Equivalency Process

  • STAGE 1 (Theory Exams)
    • Profile & Paperwork $1,000
    • AFK Preparation Fee $3,000
    • AFK Exam Fee $1,000
    • ACJ Preparation Fee $2,000
    • ACJ Exam Fee $1,500
  • STAGE 2 (Clinical Exam)
    • ACS Preparation Fee $5,000-7,000
    • ACS Equipment Costs $10,000-15,000
    • ACS Exam Fee $7,000
  • STAGE 3 (Certification Process)
    • Preparation Fee $1,500
    • Exam Fee $2,000


Faculty of Dentistry, University of Toronto, ON (intake around 30)

Faculty of Dentistry, University of Western Ontario, ON (intake around 20)

Faculty of Dentistry, University of Manitoba, MB (intake around 8)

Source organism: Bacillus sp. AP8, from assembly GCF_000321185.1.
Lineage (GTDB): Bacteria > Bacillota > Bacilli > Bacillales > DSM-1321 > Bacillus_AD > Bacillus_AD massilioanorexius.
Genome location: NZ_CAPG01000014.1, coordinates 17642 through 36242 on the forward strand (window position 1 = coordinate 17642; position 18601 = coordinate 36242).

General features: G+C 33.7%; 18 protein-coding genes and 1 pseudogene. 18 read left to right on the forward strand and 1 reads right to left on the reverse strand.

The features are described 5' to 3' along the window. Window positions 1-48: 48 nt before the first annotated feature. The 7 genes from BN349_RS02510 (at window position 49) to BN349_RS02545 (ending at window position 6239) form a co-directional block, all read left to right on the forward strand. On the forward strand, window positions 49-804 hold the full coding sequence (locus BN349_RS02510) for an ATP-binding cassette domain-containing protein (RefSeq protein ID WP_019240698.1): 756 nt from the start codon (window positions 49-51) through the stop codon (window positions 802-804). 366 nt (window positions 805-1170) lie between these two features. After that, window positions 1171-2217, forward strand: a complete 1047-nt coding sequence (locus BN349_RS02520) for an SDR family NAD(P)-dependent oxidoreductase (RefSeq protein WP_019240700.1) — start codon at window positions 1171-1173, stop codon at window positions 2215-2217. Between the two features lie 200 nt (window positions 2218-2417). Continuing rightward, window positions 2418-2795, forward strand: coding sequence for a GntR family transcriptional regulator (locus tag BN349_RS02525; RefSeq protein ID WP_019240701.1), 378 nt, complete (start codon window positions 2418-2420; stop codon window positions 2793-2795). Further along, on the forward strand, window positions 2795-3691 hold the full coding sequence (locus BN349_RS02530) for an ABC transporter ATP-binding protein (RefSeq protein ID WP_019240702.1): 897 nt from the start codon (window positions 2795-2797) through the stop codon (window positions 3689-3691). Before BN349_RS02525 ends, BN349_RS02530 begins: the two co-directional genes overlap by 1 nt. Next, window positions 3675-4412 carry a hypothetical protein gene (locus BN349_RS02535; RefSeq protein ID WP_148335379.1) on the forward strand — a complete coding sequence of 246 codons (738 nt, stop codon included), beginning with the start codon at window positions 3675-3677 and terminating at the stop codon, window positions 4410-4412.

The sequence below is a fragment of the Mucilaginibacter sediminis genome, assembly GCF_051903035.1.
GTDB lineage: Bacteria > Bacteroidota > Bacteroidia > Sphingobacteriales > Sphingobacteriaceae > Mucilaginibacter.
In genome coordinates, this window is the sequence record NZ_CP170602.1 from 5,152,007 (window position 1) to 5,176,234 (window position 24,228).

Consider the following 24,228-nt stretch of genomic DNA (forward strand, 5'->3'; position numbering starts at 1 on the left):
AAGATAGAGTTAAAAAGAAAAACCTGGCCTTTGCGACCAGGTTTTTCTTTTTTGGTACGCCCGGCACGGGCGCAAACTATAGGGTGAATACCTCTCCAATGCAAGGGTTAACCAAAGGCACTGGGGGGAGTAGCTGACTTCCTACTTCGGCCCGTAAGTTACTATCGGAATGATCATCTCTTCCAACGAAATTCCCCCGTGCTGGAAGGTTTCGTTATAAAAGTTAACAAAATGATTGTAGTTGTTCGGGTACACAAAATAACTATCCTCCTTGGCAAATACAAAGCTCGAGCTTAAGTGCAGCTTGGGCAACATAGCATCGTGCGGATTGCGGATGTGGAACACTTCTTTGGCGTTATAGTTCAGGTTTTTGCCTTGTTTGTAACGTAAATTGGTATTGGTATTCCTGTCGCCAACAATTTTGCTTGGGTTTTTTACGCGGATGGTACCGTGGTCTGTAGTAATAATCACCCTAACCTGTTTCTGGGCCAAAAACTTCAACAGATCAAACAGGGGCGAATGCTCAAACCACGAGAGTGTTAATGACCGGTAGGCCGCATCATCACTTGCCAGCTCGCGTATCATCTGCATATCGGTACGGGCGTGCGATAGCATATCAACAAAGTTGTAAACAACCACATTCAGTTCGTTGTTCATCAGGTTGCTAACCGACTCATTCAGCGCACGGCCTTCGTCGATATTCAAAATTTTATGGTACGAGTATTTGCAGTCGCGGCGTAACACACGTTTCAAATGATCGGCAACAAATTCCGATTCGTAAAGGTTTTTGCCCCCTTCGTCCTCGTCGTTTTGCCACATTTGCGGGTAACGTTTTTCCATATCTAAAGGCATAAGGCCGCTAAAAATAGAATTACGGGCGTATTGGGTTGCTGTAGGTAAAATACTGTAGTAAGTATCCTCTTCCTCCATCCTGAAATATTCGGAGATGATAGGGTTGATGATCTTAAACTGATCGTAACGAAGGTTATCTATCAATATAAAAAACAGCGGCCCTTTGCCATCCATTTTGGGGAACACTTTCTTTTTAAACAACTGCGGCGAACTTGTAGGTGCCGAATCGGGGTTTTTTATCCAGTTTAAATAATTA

Faculty of Dentistry, University of Albert, AB (intake around 8)

Faculty of Dentistry, Dalhousie University, NS (intake around 8)

Faculty of Dentistry, McGill University, QC (intake around 8)


Equivalency Process

  • Valid for practice in Canada only
  • Less Overall Cost ($40-$50k)
    • However, upfront availability may be difficult
  • Some may complete the process in 9-18 months
  • A certain percentage may never complete it
  • Wider window of opportunity
    • Around 300 people every year

Advanced Placement

  • Internationally recognized
  • High Overall Cost ($200-250k)
    • However, upfront availability may be easier 
  • Cannot finish sooner
  • Completion of the process is almost guaranteed
  • Narrower window of opportunity
    • Only 80 people every year


  • There are 3 groups of internationally trained dentists approaching Canadian Dental practice.